11      Planning contributions: The applicant has offered contributions to health provision of
£329 per estimated head of population and education provision of £8,333 per school place. As
stated in paragraph 6 the applicants has offered to contribute to the provision of open space in
the locality and assistance towards the cost of any future green bridge across Aspen Way.
There is also an offer to fund a bus lane on Preston’s Road and make land within the site
available for such a route.

Transport for London’s comments
12        TfL made a number of requests at Stage 1 for improvements to DLR, including a new
link to Blackwall Station and for provision of DLR real time displays. In addition DLR also
sent their standard conditions for development directly to The London Borough of Tower
Hamlets.

13     The original Transport Assessment (TA) included a section detailing a green travel
plan, which has been removed from the revised TA. TfL would like to ensure that this is re-

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instated and amended to include reference to DLR real time plasma displays to be provided in
the building.

14    The number of cycle parking spaces proposed in the original scheme did not satisfy
the London Cycle Network Design Manual Standards for 1 space per flat. This has been
addressed in a condition to the draft consent.

London Development Agency’s comments
15      The LDA supports this mix use proposal in principle given the regeneration benefits
to this part of London. The increase in households within the area should not create a
deficiency in community facilities within this part of the borough. It is unfortunate that the
applicant has not included a community facility such as a crèche within this scheme. The
Council should be satisfied that the needs of the community for services such as education,
health and other community needs can be satisfactorily met. The Agency however welcomes
the financial contribution by the applicant to play facilities within the immediate locality of
the application.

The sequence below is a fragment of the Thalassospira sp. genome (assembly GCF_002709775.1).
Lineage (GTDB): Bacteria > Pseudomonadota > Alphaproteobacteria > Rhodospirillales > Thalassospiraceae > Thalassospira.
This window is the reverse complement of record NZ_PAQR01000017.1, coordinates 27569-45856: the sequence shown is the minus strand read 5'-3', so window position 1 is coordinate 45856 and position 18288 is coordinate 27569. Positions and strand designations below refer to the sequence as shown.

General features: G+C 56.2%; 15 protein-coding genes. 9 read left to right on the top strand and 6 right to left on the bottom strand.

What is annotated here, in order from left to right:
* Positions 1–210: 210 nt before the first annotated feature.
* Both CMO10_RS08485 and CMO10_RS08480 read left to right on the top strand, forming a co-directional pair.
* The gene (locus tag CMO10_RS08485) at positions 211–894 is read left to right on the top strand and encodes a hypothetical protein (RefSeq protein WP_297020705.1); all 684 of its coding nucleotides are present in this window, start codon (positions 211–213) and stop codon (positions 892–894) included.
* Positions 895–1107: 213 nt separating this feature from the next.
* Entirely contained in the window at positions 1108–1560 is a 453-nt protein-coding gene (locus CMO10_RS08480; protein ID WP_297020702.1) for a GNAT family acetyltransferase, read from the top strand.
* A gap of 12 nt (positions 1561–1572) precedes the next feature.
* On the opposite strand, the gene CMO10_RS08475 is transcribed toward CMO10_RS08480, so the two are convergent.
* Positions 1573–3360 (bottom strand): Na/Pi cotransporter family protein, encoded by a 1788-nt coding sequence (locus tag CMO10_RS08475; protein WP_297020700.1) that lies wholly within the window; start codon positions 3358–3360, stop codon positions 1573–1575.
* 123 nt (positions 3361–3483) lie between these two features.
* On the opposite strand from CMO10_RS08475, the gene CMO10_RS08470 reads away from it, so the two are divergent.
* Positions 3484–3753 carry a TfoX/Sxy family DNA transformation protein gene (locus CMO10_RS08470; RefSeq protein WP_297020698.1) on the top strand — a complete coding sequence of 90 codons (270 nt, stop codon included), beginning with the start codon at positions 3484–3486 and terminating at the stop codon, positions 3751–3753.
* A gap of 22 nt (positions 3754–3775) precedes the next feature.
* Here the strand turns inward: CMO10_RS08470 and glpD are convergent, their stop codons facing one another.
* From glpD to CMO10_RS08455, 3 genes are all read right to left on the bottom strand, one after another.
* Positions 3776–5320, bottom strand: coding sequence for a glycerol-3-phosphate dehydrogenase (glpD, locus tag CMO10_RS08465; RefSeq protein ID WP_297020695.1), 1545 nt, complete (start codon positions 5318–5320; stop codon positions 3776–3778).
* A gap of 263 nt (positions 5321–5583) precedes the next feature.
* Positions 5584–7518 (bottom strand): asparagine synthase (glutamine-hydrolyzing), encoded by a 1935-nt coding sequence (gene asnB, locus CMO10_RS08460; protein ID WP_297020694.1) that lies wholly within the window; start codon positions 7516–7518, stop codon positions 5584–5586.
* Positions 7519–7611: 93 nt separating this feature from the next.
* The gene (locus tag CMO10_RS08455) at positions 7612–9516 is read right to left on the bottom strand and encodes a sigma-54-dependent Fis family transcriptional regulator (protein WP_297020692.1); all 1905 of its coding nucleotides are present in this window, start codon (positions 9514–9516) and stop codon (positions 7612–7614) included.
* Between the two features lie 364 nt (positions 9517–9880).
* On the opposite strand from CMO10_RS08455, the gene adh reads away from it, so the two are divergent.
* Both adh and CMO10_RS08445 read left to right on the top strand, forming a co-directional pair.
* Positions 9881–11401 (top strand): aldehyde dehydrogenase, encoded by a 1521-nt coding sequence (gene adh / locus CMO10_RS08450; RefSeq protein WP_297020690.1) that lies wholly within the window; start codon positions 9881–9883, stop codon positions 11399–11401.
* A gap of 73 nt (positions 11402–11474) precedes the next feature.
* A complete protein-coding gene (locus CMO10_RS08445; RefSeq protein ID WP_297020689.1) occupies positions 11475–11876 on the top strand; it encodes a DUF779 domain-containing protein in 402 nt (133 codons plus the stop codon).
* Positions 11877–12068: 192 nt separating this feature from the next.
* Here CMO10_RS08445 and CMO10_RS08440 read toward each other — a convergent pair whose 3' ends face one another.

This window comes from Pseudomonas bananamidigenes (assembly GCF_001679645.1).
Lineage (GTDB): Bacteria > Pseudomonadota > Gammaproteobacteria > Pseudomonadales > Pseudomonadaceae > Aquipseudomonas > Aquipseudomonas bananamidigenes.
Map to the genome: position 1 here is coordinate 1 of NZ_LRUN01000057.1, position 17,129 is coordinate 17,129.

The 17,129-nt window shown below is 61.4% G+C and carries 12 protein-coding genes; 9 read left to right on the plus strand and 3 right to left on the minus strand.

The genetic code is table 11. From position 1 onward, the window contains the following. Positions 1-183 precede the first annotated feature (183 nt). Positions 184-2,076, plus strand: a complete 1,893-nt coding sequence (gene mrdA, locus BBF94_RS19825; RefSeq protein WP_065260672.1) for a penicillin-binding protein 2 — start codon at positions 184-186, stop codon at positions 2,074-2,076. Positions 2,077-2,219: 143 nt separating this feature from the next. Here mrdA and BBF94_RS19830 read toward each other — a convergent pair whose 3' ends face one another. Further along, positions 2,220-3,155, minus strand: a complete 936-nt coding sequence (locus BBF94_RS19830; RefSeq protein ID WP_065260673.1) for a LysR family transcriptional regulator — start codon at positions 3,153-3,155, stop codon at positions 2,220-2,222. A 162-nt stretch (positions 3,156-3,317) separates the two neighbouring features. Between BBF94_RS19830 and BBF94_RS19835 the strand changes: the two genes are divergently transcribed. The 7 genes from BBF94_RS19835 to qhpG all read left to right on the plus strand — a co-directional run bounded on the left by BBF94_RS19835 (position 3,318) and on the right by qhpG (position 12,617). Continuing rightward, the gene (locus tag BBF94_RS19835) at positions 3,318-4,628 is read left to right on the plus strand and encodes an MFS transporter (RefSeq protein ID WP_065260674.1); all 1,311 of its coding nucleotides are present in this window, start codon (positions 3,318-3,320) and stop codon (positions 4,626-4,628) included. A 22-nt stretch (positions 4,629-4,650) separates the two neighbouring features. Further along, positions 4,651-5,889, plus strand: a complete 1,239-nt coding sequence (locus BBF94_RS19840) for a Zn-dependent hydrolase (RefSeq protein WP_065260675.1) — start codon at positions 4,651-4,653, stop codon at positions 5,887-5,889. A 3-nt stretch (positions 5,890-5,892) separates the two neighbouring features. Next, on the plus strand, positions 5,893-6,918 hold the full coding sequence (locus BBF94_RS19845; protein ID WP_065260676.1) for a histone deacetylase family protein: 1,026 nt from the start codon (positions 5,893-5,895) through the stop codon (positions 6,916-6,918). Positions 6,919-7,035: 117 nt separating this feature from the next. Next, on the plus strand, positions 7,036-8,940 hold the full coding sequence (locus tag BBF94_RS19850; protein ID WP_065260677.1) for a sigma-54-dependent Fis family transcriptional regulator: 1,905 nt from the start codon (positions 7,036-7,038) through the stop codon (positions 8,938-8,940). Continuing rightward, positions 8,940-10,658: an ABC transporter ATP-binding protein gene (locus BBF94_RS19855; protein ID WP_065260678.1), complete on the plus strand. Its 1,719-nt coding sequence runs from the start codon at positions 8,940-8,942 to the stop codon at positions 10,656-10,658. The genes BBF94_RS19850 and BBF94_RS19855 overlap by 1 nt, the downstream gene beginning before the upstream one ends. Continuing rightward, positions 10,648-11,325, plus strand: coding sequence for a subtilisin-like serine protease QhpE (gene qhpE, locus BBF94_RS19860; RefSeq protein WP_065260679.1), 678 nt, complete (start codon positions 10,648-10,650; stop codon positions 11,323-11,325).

Legal considerations
16      Under the arrangements set out in article 5 of the Town and Country Planning (Mayor
of London) Order 2000 the Mayor has the power to direct the local planning authority to
refuse permission for a planning application referred to him under article 3 of the Order. In
doing so the Mayor must have regard to the matters set out in article 5(2) of the Order,
including the principle purposes of the Greater London Authority, the effect on health and
sustainable development, national policies and international obligations, regional planning
guidance, and the use of the River Thames. The Mayor may direct refusal if he considers that
to grant permission would be contrary to good strategic planning in Greater London. If he
decides to direct refusal, the Mayor must set out his reasons, and the local planning authority
must issue these with the refusal notice.

Financial considerations
17     Should the Mayor direct refusal, he would be the principal party at any subsequent
appeal hearing or public inquiry. Government guidance in Circular 8/93 (‘Award of Costs in
Planning and Other (including Compulsory Purchase Order) Proceedings’) emphasises that parties
usually pay their own expenses arising from an appeal.

Conclusion
18     The proposal is consistent in principle with the relevant national, regional, and local
policies. It is welcomed that the level of family housing has been increased, access statement
submitted and number of cycle parking spaces increased. However, it is disappointing noise
impacts have not been adequately addressed and that the applicant has only been able to
supply a low percentage of its energy from a renewable source. The feasibility justification
provided by the applicant along with its work on other schemes means that the scheme is
acceptable on energy grounds in this instance. London Plan policies with regard to noise are
not sufficiently robust to support a refusal of planning permission on these grounds.




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for further information, contact Planning Decisions Unit:
Giles Dolphin, Head of Planning Decisions
020 7983 4271 email giles.dolphin@london.gov.uk
Colin Wilson, Strategic Planning Manager (Development Decisions)
020 7983 4783 email colin.wilson@london.gov.uk
Farah Humayun, Case Officer
020 7983 4312 email farah.humayun@london.gov.uk
_____________________________________________________________________________